Is Cash Flow the Same as Profit?

Learn the important differences between cash flow and profit

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Cash flow and profit are two different financial parameters, both of which are important for running a successful business.

Cash flow is how much money is going into and out of your business at a given time: the payments you are receiving and the payments you are making. Cash flow impacts how much money you actually have available at any given time.

Profit is how much financial gain your company is making on its products or services. If you are bringing in more money than it costs to run your business, you are making a profit.

Cash flow and profit are both important measures of success for a business and can affect how stable your company is. They also intersect with other important corporate issues, especially when your company grows rapidly.

What Is Cash Flow and Why Is It Important?

Cash flow is the money that flows in and out of the firm from operations, financing, and investing activities. It's the money you have available to meet current and near-term obligations.


Cash flow is what allows you to pay your expenses on time, including suppliers, employees, rent, insurance, and other operational costs.

Insufficient cash flow means that a business cannot meet its financial obligations, such as paying suppliers or even employees. This can happen even if you are making a profit on your products and services. In a growing business, a suddenly successful product can often create a cash flow crisis.

What Is Profit and Why Is It Important?

Profit, also called net income, is what remains from sales revenue after all the firm's expenses are subtracted. A business cannot survive unless it is profitable.


Profit means your business is making more money than it spends to stay in business.

Sometimes, as with cash flow, the success of a product can raise expenses, which can impact your profit. Lowering expenses may allow you to make a profit, but this requires making effective cuts that don't compromise your ability to stay in business.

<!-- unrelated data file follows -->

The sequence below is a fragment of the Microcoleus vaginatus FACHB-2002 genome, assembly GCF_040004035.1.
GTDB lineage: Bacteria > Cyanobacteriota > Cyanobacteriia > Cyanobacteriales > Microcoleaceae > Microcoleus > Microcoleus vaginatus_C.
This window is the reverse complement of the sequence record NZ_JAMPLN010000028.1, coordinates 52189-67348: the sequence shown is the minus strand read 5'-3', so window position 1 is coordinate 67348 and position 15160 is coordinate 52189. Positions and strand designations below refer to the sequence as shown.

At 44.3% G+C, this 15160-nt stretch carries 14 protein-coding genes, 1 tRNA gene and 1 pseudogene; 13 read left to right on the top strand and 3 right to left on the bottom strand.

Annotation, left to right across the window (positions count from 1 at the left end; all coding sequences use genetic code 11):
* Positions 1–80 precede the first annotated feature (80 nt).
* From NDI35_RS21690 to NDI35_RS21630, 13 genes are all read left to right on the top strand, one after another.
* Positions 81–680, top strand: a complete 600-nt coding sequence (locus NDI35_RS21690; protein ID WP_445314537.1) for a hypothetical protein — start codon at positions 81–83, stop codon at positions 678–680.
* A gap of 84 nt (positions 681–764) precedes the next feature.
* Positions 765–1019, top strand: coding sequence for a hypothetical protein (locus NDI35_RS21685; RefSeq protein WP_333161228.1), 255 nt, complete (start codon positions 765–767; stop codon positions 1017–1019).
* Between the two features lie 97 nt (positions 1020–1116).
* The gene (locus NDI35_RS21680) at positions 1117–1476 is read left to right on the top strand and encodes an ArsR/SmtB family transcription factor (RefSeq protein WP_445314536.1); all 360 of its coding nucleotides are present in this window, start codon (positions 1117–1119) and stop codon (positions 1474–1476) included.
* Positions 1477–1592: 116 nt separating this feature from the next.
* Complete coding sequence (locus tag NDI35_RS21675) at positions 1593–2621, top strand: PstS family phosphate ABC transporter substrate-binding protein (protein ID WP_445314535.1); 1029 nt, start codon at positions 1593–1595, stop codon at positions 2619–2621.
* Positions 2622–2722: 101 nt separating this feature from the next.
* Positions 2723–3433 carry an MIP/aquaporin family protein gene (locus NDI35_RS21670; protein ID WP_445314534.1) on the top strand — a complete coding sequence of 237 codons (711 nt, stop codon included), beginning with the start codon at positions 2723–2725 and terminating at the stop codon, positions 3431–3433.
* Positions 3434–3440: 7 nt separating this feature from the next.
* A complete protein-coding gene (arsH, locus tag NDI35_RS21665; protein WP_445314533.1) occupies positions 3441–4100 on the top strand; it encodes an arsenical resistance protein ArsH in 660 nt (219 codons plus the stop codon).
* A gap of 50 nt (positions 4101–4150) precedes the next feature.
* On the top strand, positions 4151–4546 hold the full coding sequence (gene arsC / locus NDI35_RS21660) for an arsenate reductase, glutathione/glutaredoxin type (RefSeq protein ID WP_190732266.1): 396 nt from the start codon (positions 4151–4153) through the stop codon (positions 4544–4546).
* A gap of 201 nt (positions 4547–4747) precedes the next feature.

How Cash Flow and Profit Interact

Being profitable does not mean you automatically have adequate cash flow.

For example, if your product goes through a long sales chain and some of your wholesale customers don't pay on invoices for 120 days, you can make a profit on those products but still not have the cash available. If the suppliers of the material you need to make those products expect to be paid every 15 or 30 days, you won't have the cash you need to pay them and continue making products.

Even though your unit sales are increasing and profitable, you won't get paid in time to pay your suppliers, meet payroll, and pay other operational expenses. If you're unable to meet your financial obligations in a timely way, your creditors may force you into bankruptcy at a period when sales are growing rapidly.

Key Takeaways

  • Cash flow is the actual money going in and out of your business.
  • Profit is your net income after expenses are subtracted from sales.
  • A business can be profitable and still not have adequate cash flow.
  • A business can have good cash flow and still not make a profit.
  • In the short term, many businesses struggle with either cash flow or profit.
  • Rapid or unexpected growth can cause a crisis of cash flow and/or profit.
  • Both cash flow and profit are necessary to stay in business over the long term.